Censorship" (see illustration). Most of the envelopes are sealed with white
strip, red wording, Iranian censor strips.

The markings that I have seen, both English and Russian, are all in
violet. I have the following Russian Censor Numbers:- 2, 7,.8, 11, 14, 16,
19, 22, 23 and 26. Although we illustrate only one type cf,.marking, we are
listing and describing two other types.

Type 1 Large letters Smallest circle scalloped. Censor No. 2
Type 2 Large Letters Censor No. 8
DYpe Small letters Conscrs Nos. 7, 11, 14, 16, 19, 22, 23 & 26.
(see illustration).

All of the markings are handstamped and because of human element ir-ol7-
in applying the strike, wear and tear of the canceller, they vary in si>,

Most of the covers are addressed to Chicago, Ill. as well as a few to
New York, N. Y. and Baghdad, Iraq.

#55 Page 2

by A. Rossolovitch

After the appearance of my article in #51 Rcssica about the overprints
of North West Army, I received many letters from the readers who shared with
mo their findings and sent me certain stamps from their collections for in-
spection. This enables me to add to my article some interesting details,
and to clarify those points which wore not clear.

First of all, about the stamps of 0. K.C. A. our rospocted member,
Baron C. do Stackelborg,accuratoly underlined the fact that the cancellatic .
of Station "MOLOSKOVITSIY", St. Petersburg Gubernia, does not accidentally
figure on the groat majority of theso stamps. On this station, during
several weeks, wore the headquarters of the North West Army and it was thus
the center which connected it to the sources of supplies. From here staff
departments wore transferred to Gatchina, after this the headquarters were
moved with the retreating Army to the Estonian border. Thus the people who
were in charge of spreading and selling of the stamp supplies of 0. K.C. A.
utilized the canceller of station Moloskovitsy, not only on the spot of tho:'
presence, but later on, in Estonia, where the c:-'- 1loer served for fabri-
cation of covers and for cancellation of stamps, -n in entire shoots.

There wore instances when the stamps of 0. K. C. L. served their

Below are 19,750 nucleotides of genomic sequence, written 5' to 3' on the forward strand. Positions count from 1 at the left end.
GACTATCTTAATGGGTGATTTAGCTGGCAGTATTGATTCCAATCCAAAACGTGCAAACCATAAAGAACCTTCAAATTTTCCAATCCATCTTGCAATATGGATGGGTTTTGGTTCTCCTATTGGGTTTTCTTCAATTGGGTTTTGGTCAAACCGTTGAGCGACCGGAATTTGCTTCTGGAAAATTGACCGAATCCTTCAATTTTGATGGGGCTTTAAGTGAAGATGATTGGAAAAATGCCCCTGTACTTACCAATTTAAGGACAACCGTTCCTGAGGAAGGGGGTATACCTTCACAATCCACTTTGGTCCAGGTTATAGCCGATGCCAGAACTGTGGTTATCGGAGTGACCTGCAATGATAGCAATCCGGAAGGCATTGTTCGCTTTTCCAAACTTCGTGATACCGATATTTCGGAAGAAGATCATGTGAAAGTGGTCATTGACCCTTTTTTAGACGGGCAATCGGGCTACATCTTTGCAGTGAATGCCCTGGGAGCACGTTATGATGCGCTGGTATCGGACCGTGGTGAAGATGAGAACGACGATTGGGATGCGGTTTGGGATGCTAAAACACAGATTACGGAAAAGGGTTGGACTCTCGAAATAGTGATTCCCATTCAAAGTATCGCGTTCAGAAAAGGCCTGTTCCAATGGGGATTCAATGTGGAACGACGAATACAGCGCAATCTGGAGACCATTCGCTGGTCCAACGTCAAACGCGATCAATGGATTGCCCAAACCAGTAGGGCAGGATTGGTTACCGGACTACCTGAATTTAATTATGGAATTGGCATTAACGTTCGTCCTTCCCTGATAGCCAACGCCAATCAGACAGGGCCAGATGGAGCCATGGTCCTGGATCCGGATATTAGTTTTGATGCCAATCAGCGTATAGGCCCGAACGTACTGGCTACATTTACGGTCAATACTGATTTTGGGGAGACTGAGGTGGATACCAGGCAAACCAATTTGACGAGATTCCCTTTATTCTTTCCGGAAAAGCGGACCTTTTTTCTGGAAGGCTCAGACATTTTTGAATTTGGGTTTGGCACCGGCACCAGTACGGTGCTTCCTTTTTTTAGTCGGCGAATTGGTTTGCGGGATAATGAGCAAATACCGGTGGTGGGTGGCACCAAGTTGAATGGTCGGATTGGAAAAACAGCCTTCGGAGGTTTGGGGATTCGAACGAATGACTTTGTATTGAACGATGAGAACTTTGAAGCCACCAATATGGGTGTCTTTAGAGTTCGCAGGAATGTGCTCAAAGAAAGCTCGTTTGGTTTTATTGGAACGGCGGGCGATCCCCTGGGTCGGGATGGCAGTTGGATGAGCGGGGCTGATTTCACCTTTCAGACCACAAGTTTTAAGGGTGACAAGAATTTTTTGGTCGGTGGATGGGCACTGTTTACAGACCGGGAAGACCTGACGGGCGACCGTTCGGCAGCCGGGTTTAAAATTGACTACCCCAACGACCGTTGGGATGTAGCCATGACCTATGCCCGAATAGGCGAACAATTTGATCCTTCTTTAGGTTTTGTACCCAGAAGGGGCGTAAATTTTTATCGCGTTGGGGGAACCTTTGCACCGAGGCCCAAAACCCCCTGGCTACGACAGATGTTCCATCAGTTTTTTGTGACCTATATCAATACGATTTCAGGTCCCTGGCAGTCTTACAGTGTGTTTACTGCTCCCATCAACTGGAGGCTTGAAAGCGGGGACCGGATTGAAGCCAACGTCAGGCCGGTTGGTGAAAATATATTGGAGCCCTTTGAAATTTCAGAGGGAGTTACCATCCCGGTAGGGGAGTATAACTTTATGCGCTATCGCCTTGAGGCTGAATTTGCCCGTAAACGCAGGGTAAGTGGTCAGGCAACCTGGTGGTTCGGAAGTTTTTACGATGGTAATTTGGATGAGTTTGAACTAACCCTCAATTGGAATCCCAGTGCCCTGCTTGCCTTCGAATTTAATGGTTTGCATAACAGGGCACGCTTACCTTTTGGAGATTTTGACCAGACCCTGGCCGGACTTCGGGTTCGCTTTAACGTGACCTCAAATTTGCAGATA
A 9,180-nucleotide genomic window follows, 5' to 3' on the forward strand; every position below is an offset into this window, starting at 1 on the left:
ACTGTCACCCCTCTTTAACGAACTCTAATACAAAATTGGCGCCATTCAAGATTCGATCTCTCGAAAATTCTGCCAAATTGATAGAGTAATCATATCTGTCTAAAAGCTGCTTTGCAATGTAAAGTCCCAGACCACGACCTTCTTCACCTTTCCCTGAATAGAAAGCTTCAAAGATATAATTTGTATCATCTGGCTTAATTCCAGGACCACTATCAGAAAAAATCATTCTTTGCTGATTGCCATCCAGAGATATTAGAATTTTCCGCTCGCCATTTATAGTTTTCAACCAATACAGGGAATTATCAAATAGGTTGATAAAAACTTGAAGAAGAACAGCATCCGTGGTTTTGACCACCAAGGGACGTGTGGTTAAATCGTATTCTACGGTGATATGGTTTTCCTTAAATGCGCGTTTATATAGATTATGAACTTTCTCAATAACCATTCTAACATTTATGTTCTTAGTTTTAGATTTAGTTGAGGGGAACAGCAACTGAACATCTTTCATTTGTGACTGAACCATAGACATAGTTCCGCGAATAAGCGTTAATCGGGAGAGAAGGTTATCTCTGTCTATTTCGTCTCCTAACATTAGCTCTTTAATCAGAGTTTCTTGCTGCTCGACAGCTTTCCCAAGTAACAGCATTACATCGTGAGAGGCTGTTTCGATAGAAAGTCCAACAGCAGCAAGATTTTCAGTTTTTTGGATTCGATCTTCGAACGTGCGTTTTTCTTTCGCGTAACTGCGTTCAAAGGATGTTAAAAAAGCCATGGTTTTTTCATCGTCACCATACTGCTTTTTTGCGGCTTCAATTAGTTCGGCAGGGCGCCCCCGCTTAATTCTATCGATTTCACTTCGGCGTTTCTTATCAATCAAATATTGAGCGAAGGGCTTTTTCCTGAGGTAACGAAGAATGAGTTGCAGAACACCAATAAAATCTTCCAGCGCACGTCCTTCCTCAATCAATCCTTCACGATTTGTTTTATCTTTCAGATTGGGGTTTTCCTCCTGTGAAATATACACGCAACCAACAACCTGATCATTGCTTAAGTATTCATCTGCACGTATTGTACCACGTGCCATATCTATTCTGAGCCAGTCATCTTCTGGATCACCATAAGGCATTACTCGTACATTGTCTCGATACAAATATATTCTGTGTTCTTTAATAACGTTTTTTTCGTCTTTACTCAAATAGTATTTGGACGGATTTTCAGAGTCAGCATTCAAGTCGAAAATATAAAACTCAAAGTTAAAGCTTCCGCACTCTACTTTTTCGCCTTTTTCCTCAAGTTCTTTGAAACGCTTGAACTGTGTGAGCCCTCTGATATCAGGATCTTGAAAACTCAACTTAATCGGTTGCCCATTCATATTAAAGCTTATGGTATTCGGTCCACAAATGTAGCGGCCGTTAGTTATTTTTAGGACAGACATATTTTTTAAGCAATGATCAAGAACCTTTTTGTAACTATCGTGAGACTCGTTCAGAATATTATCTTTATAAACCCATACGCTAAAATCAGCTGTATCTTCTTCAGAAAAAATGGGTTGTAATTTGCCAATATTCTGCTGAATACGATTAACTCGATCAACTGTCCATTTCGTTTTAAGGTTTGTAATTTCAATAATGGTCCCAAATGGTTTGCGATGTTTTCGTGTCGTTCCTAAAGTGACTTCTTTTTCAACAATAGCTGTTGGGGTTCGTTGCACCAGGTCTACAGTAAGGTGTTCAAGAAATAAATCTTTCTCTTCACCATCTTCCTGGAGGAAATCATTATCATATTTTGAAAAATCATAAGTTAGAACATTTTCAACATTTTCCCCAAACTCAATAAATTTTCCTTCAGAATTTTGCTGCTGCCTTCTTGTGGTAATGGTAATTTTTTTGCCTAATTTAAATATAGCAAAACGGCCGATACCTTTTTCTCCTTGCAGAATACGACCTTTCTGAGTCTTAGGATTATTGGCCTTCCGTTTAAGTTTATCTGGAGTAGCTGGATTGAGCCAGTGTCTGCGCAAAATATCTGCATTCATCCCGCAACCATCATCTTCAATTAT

legitimate purpose for payment of postage for normal private corrospondneco.
One of our readers, sent us, from the far off land whore he resides data and
photographs of a letter and a post card franked by the 0. K. C. A. stamps,
and as a rare instance or exception of normal usage of postal payment. Both
wore found in 1921, in Moscow, in.the postal branch or otdel, of undelivered
mail, where they ended up after the conclusion of the Peace of Riga, between
Poland and R. S. F. S. R. and both have the postmark of "WARSAW 1, 15 May
1921" in Polish. Both wore addressed to a place where it was impossible to
deliver mail, because of military action and both have Polish and Estonian
markings and inscriptions, attesting to this fact.

Letter was franked only with the stamps of 0. K. C. A. two of 20 kop.
and one of 10 kop. pasted on the reverse side of the envelope. (see Photo-
graph) and cancelled POITA SPB. 3 November 1919. Letter was addressed to the
village of Vasilievskoyo, of sqone volost, Bobrov yesd, Voronezh Gubernia.
Along side of stamps, postmark of 70Tarsaw and on the face of the cover, red
Polish inscription "Na Sokhranonio" or 'to hold" and two small postmarks of
Polish and Estonian post, blue and rod.

The dato on the postmark is a bit questionable, on the canceller of
Polna SFB. 3 November 1919, as one is forced to deduce that a new style cal-
endar was introduced, something that was not done in other parts of freed
Russia, especially in the South. Actually the town of Luga was yielded to
the Reds, on new style 2nd. Novcaber (21 Oct. old style) and town of Gdov on
8th. of November (27th. Oct. old style) thus the :.-to on the postmark of .Polna
must be only in the now stylo, as Polna romaine: the hands of Whites up
to 6th. or 7th. of November 1919.

Pago 26 #55

The postcard is still mcrb interesting (soo photograph). This card,
issued by the Provisional Govt. (oaglc without crown and overprint of 5 kop.,
brown) with addod franking consisting of 0. K. C. A. stamp of 5 kop. and
stamp of tho Russian Empire 10 kop., issuo 1889-04 on paper with vertical
lines. Those were cancelled by the postmark of POLNA GIB. 2nd October 1919
(Polna, St. Potorsburg Gubornia) and it is addressed to ORSHL, Mogilov Gub.
There is an inscription in Polish Odue to lack of communication to be hal,"'
ahi a little blue mark of the Polish censor.

Finding of those two documents, (it is possible thoro are others)
similar to those or with cancellations of other settlements does not give
us basis to conclude that stamps of 0. K. C. A.. were regularly sold at the
post office of Polna. Post card proves that franking has an accidental
character, as the, stamps of 1889-04 wore not sold anywhere in any P. 0. in
1919, and especially in a little village, where it. was never possible to
have largo stores of stamp. suppliesof old issues. If the sender of the
postcard purchased stamps at the P. 0. he would have cotton only the stamps